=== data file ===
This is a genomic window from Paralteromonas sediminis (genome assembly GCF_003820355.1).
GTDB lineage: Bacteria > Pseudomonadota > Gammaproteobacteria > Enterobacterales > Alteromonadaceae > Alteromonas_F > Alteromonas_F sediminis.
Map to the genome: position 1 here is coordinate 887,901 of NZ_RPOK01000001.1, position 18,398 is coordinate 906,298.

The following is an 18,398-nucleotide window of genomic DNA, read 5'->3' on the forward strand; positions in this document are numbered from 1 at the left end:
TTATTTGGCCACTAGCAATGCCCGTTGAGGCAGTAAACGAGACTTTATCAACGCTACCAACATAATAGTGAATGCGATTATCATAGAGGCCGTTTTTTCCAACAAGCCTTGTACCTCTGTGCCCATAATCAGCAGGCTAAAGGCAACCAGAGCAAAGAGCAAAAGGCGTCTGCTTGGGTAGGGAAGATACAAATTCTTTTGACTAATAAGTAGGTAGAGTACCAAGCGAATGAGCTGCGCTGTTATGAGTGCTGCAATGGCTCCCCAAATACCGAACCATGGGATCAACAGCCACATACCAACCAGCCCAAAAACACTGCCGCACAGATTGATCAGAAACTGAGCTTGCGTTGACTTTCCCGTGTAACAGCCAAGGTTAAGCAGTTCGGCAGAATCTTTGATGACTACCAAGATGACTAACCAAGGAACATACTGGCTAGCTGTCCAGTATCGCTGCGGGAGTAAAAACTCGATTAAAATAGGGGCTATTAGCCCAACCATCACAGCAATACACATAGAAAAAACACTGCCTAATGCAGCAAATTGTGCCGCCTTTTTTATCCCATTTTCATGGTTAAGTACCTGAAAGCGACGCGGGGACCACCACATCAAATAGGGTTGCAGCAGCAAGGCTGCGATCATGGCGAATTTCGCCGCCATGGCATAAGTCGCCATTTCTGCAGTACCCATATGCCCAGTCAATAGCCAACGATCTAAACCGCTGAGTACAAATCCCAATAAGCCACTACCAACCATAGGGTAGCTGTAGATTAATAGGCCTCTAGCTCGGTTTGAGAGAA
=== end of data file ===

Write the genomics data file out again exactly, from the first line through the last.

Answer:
This is a genomic window from Paralteromonas sediminis (genome assembly GCF_003820355.1).
GTDB lineage: Bacteria > Pseudomonadota > Gammaproteobacteria > Enterobacterales > Alteromonadaceae > Alteromonas_F > Alteromonas_F sediminis.
Map to the genome: position 1 here is coordinate 887,901 of NZ_RPOK01000001.1, position 18,398 is coordinate 906,298.

The following is an 18,398-nucleotide window of genomic DNA, read 5'->3' on the forward strand; positions in this document are numbered from 1 at the left end:
TTATTTGGCCACTAGCAATGCCCGTTGAGGCAGTAAACGAGACTTTATCAACGCTACCAACATAATAGTGAATGCGATTATCATAGAGGCCGTTTTTTCCAACAAGCCTTGTACCTCTGTGCCCATAATCAGCAGGCTAAAGGCAACCAGAGCAAAGAGCAAAAGGCGTCTGCTTGGGTAGGGAAGATACAAATTCTTTTGACTAATAAGTAGGTAGAGTACCAAGCGAATGAGCTGCGCTGTTATGAGTGCTGCAATGGCTCCCCAAATACCGAACCATGGGATCAACAGCCACATACCAACCAGCCCAAAAACACTGCCGCACAGATTGATCAGAAACTGAGCTTGCGTTGACTTTCCCGTGTAACAGCCAAGGTTAAGCAGTTCGGCAGAATCTTTGATGACTACCAAGATGACTAACCAAGGAACATACTGGCTAGCTGTCCAGTATCGCTGCGGGAGTAAAAACTCGATTAAAATAGGGGCTATTAGCCCAACCATCACAGCAATACACATAGAAAAAACACTGCCTAATGCAGCAAATTGTGCCGCCTTTTTTATCCCATTTTCATGGTTAAGTACCTGAAAGCGACGCGGGGACCACCACATCAAATAGGGTTGCAGCAGCAAGGCTGCGATCATGGCGAATTTCGCCGCCATGGCATAAGTCGCCATTTCTGCAGTACCCATATGCCCAGTCAATAGCCAACGATCTAAACCGCTGAGTACAAATCCCAATAAGCCACTACCAACCATAGGGTAGCTGTAGATTAATAGGCCTCTAGCTCGGTTTGAGAGAA